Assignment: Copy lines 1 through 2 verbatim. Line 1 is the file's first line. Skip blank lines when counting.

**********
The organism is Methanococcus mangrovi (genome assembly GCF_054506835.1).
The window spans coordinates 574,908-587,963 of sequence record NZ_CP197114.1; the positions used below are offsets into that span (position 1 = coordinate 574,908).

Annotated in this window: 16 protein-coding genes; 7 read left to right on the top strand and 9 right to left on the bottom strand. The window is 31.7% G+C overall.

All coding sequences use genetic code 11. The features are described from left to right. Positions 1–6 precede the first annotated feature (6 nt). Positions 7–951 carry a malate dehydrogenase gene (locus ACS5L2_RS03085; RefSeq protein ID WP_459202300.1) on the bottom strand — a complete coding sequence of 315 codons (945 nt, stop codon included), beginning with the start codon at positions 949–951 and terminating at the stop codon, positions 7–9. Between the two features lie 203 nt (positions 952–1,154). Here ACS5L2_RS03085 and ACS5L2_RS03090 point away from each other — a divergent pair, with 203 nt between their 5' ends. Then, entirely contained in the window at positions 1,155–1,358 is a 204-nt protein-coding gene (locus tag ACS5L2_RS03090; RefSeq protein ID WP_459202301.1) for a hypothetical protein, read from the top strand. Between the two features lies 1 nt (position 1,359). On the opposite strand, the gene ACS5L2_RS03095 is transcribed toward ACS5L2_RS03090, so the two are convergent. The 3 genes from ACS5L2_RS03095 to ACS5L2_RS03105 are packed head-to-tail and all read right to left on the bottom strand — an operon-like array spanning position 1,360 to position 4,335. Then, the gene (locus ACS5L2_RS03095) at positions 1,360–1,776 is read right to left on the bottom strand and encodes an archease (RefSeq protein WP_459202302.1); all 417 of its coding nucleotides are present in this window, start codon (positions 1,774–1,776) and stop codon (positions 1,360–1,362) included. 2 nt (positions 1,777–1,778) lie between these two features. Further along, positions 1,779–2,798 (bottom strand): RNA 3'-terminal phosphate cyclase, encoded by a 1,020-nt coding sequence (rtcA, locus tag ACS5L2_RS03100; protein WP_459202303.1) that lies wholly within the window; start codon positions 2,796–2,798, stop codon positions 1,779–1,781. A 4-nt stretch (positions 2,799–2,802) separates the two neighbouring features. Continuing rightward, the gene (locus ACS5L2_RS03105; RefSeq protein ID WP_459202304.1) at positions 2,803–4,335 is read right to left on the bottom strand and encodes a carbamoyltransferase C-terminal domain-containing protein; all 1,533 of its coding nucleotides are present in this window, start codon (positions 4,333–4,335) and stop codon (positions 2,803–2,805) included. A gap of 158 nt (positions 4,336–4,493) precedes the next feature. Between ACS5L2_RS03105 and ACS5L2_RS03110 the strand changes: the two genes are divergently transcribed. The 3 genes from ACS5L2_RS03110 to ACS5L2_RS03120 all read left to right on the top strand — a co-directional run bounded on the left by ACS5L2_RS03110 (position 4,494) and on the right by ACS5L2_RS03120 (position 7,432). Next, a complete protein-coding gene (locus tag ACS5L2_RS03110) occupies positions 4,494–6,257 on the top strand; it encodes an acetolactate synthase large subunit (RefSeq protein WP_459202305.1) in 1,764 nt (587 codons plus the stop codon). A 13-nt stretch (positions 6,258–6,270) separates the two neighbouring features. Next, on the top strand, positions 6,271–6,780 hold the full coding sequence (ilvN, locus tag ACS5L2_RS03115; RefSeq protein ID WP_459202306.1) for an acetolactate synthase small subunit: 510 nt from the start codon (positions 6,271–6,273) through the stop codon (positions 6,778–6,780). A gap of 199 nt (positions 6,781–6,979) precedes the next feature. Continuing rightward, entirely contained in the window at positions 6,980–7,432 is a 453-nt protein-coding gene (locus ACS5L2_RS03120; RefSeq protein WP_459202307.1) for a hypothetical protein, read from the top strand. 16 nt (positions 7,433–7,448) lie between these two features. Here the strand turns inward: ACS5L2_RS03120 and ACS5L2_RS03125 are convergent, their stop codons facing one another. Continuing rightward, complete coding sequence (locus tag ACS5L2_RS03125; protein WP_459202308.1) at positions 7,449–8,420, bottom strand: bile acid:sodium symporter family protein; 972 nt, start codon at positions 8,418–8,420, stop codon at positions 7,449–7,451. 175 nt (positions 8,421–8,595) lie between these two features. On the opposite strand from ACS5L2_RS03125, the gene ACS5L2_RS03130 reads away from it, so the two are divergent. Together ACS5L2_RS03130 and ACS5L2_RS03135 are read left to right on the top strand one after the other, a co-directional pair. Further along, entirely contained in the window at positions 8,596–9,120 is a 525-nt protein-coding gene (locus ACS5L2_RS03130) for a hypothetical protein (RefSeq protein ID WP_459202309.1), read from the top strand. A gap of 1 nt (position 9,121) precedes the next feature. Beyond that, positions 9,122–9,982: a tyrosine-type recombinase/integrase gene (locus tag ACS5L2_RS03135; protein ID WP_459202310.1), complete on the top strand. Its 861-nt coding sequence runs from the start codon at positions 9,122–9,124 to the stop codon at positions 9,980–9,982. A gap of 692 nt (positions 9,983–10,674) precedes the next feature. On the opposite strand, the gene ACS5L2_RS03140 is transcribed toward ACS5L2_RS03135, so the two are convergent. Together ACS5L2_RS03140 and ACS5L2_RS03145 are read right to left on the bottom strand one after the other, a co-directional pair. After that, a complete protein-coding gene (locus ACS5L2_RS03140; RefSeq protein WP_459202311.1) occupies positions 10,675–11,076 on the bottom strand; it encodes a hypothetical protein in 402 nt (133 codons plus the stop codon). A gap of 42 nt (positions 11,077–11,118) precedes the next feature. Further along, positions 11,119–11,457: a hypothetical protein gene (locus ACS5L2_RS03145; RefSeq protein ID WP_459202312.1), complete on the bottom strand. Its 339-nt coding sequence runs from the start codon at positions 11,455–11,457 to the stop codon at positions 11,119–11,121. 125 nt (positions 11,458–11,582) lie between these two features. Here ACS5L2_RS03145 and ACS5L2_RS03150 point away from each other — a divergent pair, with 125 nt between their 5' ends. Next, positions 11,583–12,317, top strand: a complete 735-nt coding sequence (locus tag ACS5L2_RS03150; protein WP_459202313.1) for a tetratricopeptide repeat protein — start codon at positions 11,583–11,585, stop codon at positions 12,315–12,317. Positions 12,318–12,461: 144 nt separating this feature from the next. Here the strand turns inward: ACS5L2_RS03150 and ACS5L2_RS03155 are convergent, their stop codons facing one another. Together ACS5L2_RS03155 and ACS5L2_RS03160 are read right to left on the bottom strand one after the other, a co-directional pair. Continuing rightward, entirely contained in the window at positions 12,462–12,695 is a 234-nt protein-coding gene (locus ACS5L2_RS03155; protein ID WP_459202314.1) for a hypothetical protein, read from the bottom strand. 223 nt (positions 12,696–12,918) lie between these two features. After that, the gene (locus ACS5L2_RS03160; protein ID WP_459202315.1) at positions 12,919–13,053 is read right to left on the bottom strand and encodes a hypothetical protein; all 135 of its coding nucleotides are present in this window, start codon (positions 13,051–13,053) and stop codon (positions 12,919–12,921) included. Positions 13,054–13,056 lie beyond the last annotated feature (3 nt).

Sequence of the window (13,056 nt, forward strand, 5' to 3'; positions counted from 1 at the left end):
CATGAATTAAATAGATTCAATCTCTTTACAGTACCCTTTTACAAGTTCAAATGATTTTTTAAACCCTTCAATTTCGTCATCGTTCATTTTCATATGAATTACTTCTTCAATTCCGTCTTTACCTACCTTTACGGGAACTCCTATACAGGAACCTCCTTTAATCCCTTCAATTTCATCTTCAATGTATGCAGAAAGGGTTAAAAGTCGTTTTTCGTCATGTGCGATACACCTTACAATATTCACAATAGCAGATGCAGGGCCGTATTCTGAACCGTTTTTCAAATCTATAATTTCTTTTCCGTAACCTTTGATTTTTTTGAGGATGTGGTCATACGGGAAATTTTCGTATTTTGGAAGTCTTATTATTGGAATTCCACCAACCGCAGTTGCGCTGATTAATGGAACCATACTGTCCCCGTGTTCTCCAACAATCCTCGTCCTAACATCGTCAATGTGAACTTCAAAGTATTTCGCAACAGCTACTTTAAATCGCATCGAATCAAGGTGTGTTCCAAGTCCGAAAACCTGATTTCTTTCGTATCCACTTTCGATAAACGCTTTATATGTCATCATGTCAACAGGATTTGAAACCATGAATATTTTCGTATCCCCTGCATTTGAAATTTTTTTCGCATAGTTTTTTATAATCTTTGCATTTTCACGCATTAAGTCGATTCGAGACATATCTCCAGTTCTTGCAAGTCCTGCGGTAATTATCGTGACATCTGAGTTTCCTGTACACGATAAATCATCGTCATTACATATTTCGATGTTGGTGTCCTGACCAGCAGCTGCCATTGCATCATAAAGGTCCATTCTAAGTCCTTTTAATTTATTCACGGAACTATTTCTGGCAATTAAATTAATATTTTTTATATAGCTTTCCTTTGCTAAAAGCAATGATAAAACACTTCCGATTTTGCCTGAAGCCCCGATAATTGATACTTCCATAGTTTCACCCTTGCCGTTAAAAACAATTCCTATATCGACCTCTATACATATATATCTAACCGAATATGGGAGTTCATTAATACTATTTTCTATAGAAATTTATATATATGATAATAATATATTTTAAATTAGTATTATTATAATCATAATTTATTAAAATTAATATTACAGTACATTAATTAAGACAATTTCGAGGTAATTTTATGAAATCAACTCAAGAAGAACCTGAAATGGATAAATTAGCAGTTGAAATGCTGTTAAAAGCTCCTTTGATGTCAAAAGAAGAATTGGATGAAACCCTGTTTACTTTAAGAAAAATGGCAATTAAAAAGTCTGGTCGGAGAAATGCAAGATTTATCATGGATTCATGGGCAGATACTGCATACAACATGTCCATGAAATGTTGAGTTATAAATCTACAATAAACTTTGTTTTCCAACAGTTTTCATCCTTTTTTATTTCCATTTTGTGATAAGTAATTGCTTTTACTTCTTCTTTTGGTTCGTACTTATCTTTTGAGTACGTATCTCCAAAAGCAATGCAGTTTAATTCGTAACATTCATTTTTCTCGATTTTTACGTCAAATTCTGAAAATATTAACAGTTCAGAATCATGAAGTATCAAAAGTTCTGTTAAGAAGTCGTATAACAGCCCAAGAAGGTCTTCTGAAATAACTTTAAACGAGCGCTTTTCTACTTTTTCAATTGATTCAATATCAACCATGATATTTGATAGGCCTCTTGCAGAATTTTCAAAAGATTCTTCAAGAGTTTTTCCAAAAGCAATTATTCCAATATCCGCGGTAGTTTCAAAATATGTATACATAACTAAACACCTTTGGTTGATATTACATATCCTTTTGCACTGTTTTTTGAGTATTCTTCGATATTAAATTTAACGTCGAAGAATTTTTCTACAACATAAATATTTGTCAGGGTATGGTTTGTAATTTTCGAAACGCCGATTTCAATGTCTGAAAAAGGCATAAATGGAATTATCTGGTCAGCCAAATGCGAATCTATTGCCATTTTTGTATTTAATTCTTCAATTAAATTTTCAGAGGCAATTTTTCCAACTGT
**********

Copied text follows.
The organism is Methanococcus mangrovi (genome assembly GCF_054506835.1).
The window spans coordinates 574,908-587,963 of sequence record NZ_CP197114.1; the positions used below are offsets into that span (position 1 = coordinate 574,908).